A bank of escalators

A bank of escalators is seen mid-installation in March 2022 at Grand Central Terminal’s East Side Access addition.
Photo by MTA Construction & Development Mega Projects

Much remaining work—connecting tunnels, track work, maintenance and storage yard infrastructure, safety and control systems, crew quarters, operations infrastructure and station finishes—took place over the last few years, with many contracts wrapping up in 2021 or early this year.

The anticipation now is on the project delivering its stated goal—saving time for Long Island commuters who today flow into Penn Station on the west side of Manhattan and then take subways or buses to get to their jobs on the east side. East Side Access will also double LIRR’s capacity to 24 trains per hour, shorten travel times for Queens residents and reverse commuters out of the city, relieve Penn Station congestion and expand access to city airports. 
The work that has been completed to date is impressive from a construction perspective, according to Troup.

“Having seen the work that preceded me, seeing what it was before and how it turned out, it’s quite frankly a world-class environment,” he says. “Just the tunnel caverns—we’re 150 feet below street level, but you have arched structures, higher ceilings than what you’d expect, really good lighting.”

Project statistics are notable on any scale: 40 miles of new track, 13 miles of newly dug tunnels; a storage yard for 300 railcars; 97 new track switches and five new steel bridges at Harold Interlocking; 17 high-rise escalators, each 182 ft long; 550 miles of cable; a modular CO8 traction power substation; and even a pocket park on 50th Street atop a ventilation structure. 

Even as the station and rail infrastructure are set to come online later this year, there are contracts pending with related projects and tasks. An MTA subsidiary overseeing the station recently issued a new RFP for an operations and maintenance contractor to run nonrailroad assets, such as ventilation fans, chiller plants, major electrical equipment and cleaning services. A temporary services contract for the same scope has been out since last year to ensure coverage when the station opens.

MTA also has tunnels under construction at Harold Interlocking, notably the Eastbound Reroute and Westbound Bypass projects, which are no longer formally part of East Side Access and whose completion is not necessary to get the new station open. 

Workers apply shotcrete

Workers apply shotcrete in the East Side Access project’s massive westbound cavern in October 2012.
Photo by MTA Construction & Development Mega Projects

Testing, Testing

Operational testing is already complete for some features, including the traction power, blue light and conventional signal systems, but it is ongoing for others, such as the tunnel ventilation fans, smoke extraction devices and some Queens infrastructure, Troup says. “We’re really deep into the testing phase” of many of the integrated systems, he says.

Other ongoing testing involves the centralized traffic control system, on which the Jacobs team is working, Ajdinova says: “[That] involves control and monitoring of the trains from the control room located at Grand Central.”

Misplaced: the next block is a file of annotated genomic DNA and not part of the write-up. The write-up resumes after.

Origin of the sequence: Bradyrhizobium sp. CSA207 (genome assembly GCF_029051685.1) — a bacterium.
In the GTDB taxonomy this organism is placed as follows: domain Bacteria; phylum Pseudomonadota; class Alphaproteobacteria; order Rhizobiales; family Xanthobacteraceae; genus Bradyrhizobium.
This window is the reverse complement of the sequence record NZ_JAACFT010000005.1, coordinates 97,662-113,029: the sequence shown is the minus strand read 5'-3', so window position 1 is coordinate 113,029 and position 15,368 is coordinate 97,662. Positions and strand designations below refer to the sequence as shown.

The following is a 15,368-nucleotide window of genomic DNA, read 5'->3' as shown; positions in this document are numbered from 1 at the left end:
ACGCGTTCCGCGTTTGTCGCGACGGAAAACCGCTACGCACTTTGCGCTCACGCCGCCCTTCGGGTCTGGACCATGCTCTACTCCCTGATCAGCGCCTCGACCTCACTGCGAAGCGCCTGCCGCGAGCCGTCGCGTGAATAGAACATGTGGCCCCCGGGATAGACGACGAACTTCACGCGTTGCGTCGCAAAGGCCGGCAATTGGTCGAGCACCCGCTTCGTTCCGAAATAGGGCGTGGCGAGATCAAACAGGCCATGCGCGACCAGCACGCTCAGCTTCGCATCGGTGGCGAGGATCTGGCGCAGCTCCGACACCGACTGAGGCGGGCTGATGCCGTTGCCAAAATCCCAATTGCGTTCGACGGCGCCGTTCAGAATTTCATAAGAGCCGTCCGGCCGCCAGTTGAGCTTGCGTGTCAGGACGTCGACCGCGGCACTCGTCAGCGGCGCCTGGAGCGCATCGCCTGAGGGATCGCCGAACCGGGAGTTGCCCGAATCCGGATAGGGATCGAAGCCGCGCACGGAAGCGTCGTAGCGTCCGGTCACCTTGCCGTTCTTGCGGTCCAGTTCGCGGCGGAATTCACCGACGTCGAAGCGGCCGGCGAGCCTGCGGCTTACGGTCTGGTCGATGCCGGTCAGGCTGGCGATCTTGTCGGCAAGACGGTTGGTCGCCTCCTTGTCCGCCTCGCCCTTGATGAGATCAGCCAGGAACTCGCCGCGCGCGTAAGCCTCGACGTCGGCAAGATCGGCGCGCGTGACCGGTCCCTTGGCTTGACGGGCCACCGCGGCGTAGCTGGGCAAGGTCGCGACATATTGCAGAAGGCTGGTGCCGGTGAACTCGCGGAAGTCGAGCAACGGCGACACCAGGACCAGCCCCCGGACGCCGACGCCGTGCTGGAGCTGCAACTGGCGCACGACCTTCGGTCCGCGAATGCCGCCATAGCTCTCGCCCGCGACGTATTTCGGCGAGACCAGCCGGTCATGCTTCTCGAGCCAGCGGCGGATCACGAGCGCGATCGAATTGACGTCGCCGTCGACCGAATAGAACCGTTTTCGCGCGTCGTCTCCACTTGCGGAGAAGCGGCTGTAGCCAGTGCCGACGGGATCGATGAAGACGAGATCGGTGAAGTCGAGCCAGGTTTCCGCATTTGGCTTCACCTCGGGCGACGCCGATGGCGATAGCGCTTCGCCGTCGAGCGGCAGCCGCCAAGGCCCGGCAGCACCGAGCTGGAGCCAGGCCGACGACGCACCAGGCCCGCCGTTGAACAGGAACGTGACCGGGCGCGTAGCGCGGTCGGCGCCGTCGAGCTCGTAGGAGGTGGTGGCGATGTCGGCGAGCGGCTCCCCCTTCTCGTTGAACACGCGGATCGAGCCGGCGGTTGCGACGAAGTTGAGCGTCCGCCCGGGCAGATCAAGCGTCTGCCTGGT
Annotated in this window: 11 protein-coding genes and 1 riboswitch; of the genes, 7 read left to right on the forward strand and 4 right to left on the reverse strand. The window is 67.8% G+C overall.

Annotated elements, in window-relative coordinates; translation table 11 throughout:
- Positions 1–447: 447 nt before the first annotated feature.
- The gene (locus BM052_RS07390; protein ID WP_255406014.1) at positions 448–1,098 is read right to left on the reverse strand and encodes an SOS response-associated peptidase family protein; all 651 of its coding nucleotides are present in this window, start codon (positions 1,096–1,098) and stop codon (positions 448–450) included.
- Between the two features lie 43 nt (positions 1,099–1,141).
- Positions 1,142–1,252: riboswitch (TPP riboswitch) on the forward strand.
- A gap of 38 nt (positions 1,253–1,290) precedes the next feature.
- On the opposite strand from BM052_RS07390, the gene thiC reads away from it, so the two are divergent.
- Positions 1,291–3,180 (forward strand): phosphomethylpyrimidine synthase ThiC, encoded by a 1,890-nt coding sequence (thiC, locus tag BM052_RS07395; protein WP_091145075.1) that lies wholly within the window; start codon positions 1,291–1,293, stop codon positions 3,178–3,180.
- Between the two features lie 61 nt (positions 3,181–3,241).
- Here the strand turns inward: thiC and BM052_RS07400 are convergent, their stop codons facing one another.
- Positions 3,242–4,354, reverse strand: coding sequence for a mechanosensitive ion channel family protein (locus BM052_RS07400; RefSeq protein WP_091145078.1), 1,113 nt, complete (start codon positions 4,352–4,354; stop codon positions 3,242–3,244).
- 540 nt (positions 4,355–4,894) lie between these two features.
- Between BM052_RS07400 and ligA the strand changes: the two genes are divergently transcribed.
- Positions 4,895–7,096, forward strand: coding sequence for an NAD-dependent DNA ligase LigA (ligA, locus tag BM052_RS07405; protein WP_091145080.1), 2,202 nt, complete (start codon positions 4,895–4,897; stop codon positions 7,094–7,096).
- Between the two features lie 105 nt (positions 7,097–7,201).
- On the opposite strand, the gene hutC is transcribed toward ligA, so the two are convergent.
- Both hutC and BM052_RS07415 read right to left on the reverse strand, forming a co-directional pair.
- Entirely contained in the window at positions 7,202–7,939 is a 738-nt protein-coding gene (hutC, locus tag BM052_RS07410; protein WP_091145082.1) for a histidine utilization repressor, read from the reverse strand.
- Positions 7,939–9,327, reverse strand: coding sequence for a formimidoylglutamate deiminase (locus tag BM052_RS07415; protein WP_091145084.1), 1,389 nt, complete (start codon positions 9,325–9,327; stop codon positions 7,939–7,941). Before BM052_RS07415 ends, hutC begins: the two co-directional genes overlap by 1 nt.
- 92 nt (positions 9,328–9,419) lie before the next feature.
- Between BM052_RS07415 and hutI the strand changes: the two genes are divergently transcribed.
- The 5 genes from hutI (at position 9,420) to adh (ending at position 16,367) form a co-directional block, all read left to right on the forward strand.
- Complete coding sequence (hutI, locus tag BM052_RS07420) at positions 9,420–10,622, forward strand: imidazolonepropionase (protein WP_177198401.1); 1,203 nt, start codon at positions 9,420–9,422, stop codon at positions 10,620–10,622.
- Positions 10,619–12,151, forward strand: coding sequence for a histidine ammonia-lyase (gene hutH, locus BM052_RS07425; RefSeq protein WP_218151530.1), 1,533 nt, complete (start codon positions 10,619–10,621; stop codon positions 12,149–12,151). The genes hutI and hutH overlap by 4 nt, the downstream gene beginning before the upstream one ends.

Another big ongoing effort is “physical characteristic training” for engine and train crews—essentially giving them a test run on the rails, Troup says. “They need a certain amount of stick time on the trains to see where the ventilation shafts are, how the interlockings are laid out and how the train handles itself through the tunnels,” he explains.

The construction team still is installing some features of a positive train control system and has completed about 40% of testing for that safety feature, which aims to prevent collisions. It also is working on plans for live-action simulation exercises with local first responders. Most testing will wrap up at the end of the third quarter or beginning of the fourth quarter, Troup says. 

“Just the tunnel caverns —we’re 150 feet below street level, but you have arched structures, higher ceilings than what you’d expect, really good lighting.”
—Rob Troup, MTA Senior Program Executive, East Side Access

The new station will be a signature feature of the completed project, blending its own modern character with echoes of its historic upstairs neighbor, Troup says. “It’s a different space from Grand Central but retains some of the historical aspects,” he says. “It complements it very well.”

A passenger concourse just below street level will offer new street-level entrances, 25 retail storefronts, art installations and digital signage while connecting to the trains below via dozens of elevators and escalators, which lead to two upper platforms, a mezzanine level and two lower platforms that are 140 ft below Park Avenue. 

Final fit-out efforts on the station today aim at alterations to already finished work, in part because some designs date back to “when we still ran Commodore 64 computers,” Troup quips. The changes address shifts in passenger expectations and tastes, for instance updating space to remove some ticket windows but install automated ticket stations, while also adding seating and creating better waiting areas, he says.

“We asked, ‘How do we modernize this into a 21st-century facility?’” he says. “We want a more modern feel, a more modern environment, not just for the aesthetics but also for the function of it.”

A central piece of that contract is installing accent lighting throughout the concourse, cutting into the existing ceiling to add new light coves that will shine on the walls and stone, Murphy explains. His team is also adding advertising and artwork light boxes and wayfinding signage throughout the concourse, especially to help people at platforms figure out where they will exit at street level, he says. 

PJS also is adding a 37-ft-long map of the LIRR service network near the ticketing area, Murphy says. “That’s going to be the ‘wow’ feature,” he says. “That seems to be a centerpiece. We’re even going to make it a bit more interactive—it’s going to be a thing people will really notice.”